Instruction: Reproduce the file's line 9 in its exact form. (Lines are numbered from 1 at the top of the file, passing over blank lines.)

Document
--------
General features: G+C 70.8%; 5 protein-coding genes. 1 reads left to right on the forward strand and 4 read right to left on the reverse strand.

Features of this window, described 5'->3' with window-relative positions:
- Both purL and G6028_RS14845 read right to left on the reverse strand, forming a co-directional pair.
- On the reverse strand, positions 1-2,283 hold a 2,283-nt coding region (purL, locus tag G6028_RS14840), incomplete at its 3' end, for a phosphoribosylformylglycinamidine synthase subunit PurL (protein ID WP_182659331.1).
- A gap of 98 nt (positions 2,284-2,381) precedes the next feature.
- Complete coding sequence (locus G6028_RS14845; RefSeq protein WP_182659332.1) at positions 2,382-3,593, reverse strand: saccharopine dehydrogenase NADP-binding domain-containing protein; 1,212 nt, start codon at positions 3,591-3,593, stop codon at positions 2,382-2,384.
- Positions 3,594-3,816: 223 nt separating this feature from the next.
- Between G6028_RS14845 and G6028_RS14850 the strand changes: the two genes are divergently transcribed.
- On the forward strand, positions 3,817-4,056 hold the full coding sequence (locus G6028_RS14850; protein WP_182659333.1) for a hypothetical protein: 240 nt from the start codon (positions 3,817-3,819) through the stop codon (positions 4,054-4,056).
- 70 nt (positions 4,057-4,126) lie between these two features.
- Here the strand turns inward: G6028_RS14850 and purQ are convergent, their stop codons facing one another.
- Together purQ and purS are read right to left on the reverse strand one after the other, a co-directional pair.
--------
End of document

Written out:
- On the forward strand, positions 3,817-4,056 hold the full coding sequence (locus G6028_RS14850; protein WP_182659333.1) for a hypothetical protein: 240 nt from the start codon (positions 3,817-3,819) through the stop codon (positions 4,054-4,056).